Rotterdam was a “complete 180” from Amsterdam. It felt more like a city as us Torontonians understood a city to be. The buildings were taller, structures were wider, and the urban skyline made us feel like we were closer to home.
Amsterdam was luckier than Rotterdam in WWII. The Rotterdam Blitz destroyed everything, which is why the architecture in the city is much more modern and what we understood “urban” to be. The buildings were much taller and daring in comparison to Amsterdam. Rotterdam Centraal Station was a piercing structure itself. The sprinkling of sprinkling of 17th century-inspired structures among contemporary designs made us instantly feel comfortable.
Although there were tons of new and ongoing developments, the Dutch still manage to integrate city life and the natural landscape once again in Rotterdam. Boat tours are also popular here and we had the chance to go on one through the Nieuwe Maas distributary of the Maas River.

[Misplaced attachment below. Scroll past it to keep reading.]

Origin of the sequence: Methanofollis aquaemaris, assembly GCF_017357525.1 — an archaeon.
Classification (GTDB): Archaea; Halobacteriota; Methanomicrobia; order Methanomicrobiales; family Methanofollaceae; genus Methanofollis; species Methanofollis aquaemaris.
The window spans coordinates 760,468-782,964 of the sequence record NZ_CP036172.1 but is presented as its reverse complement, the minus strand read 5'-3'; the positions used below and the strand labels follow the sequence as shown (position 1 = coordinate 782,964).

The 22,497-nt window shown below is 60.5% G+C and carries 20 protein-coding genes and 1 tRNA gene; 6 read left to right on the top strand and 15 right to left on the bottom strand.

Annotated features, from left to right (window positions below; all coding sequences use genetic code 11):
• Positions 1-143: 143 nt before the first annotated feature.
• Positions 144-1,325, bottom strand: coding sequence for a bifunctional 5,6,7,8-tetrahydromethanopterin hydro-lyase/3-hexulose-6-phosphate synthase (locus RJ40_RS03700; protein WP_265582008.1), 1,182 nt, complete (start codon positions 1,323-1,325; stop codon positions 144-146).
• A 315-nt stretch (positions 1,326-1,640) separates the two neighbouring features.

Later on in the day, some of us decided to walk around the city throughout some neighbourhoods and do some research for our projects. Markthal (Market Hall, opened in 2014) featured an open market on the ground floor under an arch of apartments. I had never witnessed housing and retail combined in this way before. Even though I spotted the balconies outside of the building, I hadn’t actually realized what I was seeing until I was inside. You can read more about Markthal here.
The change in ethnic diversity from Amsterdam to Rotterdam was noticeable, but this possibly could have been because most folks were walking through the canal network and we didn’t notice them. Nevertheless, our group blended right into Rotterdam and the stares decreased drastically. I saw many condos and even a basketball court nested in between a small apartment complex. The lights and street art gave life to the city.